What do you feed a drunken biome?
January 3, 2019 7:49 AM   Subscribe

So my doctor has put me on a course of Rifaximin for IBS-D. I've had gastro issues all my life, but this looks like something that might actually really set me pretty straight. How can I feed this right?

I'm a CIS lady who has had gut issues most of her life (I'm in my mid 40s). As a child I was a vegetarian due to gastro issues and on some meds that were compounded back in the day (no idea what it was).

I'm overweight, also on Metformin (the Met is not causing this, been on it for years). I was on Rifaximin last summer, but sadly short cut its success by taking a different antibiotic (same PCP) for a pretty serious skin infection that was starting to go necrotic. Just getting over a couple of psorasis breakouts and some now-resolved sleep deprivation issues.

In the past as I got to be an adult, my guts started acting up again. I'd have to avoid some foods for years at a time, and sometimes out of desperation would go on extremely bland BRAT style diets or soup only diets just to starve whatever the heck was killing me with the not quite constipation/burning flaky diahrehaa loop.

SO. I'm on the med again. I'm a few days in, and sadly seeing no progress. I'll stick it out, but I have no problem with eating the same one or two things for a few weeks to help it along.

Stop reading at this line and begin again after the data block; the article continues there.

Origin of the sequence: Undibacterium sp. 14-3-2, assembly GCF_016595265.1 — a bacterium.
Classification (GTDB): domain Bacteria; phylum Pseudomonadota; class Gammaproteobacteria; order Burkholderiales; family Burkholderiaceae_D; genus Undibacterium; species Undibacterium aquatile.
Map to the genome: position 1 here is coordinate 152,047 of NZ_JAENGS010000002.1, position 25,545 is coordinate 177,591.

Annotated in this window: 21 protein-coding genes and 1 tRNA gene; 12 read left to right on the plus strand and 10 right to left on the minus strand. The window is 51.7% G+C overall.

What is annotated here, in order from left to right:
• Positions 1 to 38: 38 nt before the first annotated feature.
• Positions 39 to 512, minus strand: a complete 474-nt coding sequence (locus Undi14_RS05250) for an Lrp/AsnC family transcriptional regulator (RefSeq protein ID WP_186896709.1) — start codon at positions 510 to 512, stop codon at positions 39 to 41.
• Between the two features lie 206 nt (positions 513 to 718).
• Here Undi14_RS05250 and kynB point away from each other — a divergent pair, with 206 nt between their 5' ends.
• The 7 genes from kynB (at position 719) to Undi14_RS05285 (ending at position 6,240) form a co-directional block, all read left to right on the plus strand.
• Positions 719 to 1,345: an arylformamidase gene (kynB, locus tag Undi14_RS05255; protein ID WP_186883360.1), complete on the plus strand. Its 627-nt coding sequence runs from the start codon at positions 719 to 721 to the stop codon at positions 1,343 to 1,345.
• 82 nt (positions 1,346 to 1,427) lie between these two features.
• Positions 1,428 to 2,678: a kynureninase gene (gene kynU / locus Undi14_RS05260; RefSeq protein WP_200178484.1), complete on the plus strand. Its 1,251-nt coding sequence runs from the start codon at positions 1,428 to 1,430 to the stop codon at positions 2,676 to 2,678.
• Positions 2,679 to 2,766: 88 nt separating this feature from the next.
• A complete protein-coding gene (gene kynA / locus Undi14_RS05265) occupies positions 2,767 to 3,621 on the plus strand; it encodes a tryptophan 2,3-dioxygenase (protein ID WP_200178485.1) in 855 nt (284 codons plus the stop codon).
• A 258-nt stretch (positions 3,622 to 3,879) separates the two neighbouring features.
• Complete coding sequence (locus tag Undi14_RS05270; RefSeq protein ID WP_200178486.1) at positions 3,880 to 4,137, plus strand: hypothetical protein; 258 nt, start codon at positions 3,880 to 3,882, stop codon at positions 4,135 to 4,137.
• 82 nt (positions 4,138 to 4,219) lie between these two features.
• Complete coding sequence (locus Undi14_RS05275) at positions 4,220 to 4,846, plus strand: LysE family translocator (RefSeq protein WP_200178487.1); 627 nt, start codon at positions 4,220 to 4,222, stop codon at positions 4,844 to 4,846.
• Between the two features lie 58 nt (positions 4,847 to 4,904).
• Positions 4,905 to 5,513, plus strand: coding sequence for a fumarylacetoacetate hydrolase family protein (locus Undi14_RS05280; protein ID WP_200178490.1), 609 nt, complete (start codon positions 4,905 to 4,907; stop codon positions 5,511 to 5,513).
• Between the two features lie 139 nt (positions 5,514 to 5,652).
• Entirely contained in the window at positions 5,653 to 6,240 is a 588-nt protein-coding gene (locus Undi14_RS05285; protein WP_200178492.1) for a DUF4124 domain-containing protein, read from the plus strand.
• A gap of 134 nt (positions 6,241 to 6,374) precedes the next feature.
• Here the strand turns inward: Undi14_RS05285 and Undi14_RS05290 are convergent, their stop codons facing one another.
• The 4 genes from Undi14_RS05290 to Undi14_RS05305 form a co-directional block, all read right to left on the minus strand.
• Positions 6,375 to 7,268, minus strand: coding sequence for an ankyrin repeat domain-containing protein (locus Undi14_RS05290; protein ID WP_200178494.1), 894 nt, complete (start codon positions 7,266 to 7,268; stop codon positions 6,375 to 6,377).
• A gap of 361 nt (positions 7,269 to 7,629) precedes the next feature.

What am I killing with these meds, and what are the best things to eat to support everything rallying to take over the bad with the good?
posted by anonymous to Health & Fitness (8 answers total) 3 users marked this as a favorite
 
If you're taking antibiotics, feed yourself probiotics.

I'm extremely sensitive to antibiotics and have learned that I need to at least attempt to counteract the killing-off of the good bacteria.

I take this: Schiff Digestive Advantage Intensive Bowel Support and supplement with other probiotic products, like fermented foods (yogurt - but check the label for active strains like Acidophilus, sauerkraut, etc).

There are also drink packets like this that I occasionally use.

It looks like rifaximin has a lower chance of causing gut issues (per your article link) but I would still think probiotics are a good start, if you're not already doing so.
posted by rachaelfaith at 7:59 AM on January 3


If you ingest probiotics, take them at a different time than the antibiotics. If you have everything in your stomach all at once, the probiotics will just get killed off.
posted by Juliet Banana at 8:10 AM on January 3


Fermented foods are probiotic; fresh sauerkraut, homemade pickles, fresh yogurt, esp. if you avoid the sugar. You can usually find kimchi at Asian markets. Fresh vegetables grown in the ground have beneficial bacteria, so sweet potatoes, potatoes, radishes, carrots, squash, lettuce, spinach, kale, etc. Extra cover is good for gut health, start slow because you have issues, but your but benefits from soluble and insoluble fiber. Applesauce and instant are a good way to start.
posted by theora55 at 8:53 AM on January 3